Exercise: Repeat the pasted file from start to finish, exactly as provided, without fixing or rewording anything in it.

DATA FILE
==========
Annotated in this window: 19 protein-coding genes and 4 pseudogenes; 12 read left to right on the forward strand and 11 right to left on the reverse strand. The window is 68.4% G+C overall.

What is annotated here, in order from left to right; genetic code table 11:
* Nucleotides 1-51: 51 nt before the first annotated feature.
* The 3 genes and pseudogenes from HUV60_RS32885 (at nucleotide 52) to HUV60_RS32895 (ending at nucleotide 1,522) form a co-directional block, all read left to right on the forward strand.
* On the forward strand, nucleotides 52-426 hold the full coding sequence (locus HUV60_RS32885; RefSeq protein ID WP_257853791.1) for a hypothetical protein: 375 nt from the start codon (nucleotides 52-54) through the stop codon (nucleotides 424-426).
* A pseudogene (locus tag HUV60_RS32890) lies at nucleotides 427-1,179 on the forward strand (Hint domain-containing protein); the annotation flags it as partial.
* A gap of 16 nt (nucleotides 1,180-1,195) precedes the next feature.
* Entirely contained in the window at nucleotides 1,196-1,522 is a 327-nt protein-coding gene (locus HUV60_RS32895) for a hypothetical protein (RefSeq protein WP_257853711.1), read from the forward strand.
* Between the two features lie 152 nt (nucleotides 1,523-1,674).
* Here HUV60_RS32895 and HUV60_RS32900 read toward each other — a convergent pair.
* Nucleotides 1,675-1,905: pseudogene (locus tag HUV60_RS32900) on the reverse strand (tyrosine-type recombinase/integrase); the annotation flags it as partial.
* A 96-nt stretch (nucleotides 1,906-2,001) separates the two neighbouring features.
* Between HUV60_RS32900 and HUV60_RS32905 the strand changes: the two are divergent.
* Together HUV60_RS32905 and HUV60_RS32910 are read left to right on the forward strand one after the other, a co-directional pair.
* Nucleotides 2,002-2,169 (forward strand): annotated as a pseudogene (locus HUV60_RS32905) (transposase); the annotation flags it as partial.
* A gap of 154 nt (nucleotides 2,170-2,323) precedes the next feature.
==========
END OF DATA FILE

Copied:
Annotated in this window: 19 protein-coding genes and 4 pseudogenes; 12 read left to right on the forward strand and 11 right to left on the reverse strand. The window is 68.4% G+C overall.

What is annotated here, in order from left to right; genetic code table 11:
* Nucleotides 1-51: 51 nt before the first annotated feature.
* The 3 genes and pseudogenes from HUV60_RS32885 (at nucleotide 52) to HUV60_RS32895 (ending at nucleotide 1,522) form a co-directional block, all read left to right on the forward strand.
* On the forward strand, nucleotides 52-426 hold the full coding sequence (locus HUV60_RS32885; RefSeq protein ID WP_257853791.1) for a hypothetical protein: 375 nt from the start codon (nucleotides 52-54) through the stop codon (nucleotides 424-426).
* A pseudogene (locus tag HUV60_RS32890) lies at nucleotides 427-1,179 on the forward strand (Hint domain-containing protein); the annotation flags it as partial.
* A gap of 16 nt (nucleotides 1,180-1,195) precedes the next feature.
* Entirely contained in the window at nucleotides 1,196-1,522 is a 327-nt protein-coding gene (locus HUV60_RS32895) for a hypothetical protein (RefSeq protein WP_257853711.1), read from the forward strand.
* Between the two features lie 152 nt (nucleotides 1,523-1,674).
* Here HUV60_RS32895 and HUV60_RS32900 read toward each other — a convergent pair.
* Nucleotides 1,675-1,905: pseudogene (locus tag HUV60_RS32900) on the reverse strand (tyrosine-type recombinase/integrase); the annotation flags it as partial.
* A 96-nt stretch (nucleotides 1,906-2,001) separates the two neighbouring features.
* Between HUV60_RS32900 and HUV60_RS32905 the strand changes: the two are divergent.
* Together HUV60_RS32905 and HUV60_RS32910 are read left to right on the forward strand one after the other, a co-directional pair.
* Nucleotides 2,002-2,169 (forward strand): annotated as a pseudogene (locus HUV60_RS32905) (transposase); the annotation flags it as partial.
* A gap of 154 nt (nucleotides 2,170-2,323) precedes the next feature.